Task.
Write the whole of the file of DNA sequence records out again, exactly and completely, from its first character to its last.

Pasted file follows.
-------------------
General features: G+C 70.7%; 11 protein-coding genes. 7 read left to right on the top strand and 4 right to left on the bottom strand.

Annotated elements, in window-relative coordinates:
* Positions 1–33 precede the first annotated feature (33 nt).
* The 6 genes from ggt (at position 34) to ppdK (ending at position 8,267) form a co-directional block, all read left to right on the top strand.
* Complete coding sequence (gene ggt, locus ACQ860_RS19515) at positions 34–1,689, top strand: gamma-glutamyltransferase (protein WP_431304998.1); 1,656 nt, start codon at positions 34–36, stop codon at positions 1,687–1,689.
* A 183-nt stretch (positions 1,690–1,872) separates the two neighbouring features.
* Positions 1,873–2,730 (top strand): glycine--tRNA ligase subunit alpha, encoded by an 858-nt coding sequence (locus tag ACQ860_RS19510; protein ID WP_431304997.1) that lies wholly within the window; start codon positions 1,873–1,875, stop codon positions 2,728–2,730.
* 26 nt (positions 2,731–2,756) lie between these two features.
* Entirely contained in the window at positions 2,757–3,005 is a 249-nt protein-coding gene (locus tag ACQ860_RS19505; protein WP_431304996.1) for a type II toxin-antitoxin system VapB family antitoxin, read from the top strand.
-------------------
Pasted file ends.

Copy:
General features: G+C 70.7%; 11 protein-coding genes. 7 read left to right on the top strand and 4 right to left on the bottom strand.

Annotated elements, in window-relative coordinates:
* Positions 1–33 precede the first annotated feature (33 nt).
* The 6 genes from ggt (at position 34) to ppdK (ending at position 8,267) form a co-directional block, all read left to right on the top strand.
* Complete coding sequence (gene ggt, locus ACQ860_RS19515) at positions 34–1,689, top strand: gamma-glutamyltransferase (protein WP_431304998.1); 1,656 nt, start codon at positions 34–36, stop codon at positions 1,687–1,689.
* A 183-nt stretch (positions 1,690–1,872) separates the two neighbouring features.
* Positions 1,873–2,730 (top strand): glycine--tRNA ligase subunit alpha, encoded by an 858-nt coding sequence (locus tag ACQ860_RS19510; protein ID WP_431304997.1) that lies wholly within the window; start codon positions 1,873–1,875, stop codon positions 2,728–2,730.
* 26 nt (positions 2,731–2,756) lie between these two features.
* Entirely contained in the window at positions 2,757–3,005 is a 249-nt protein-coding gene (locus tag ACQ860_RS19505; protein WP_431304996.1) for a type II toxin-antitoxin system VapB family antitoxin, read from the top strand.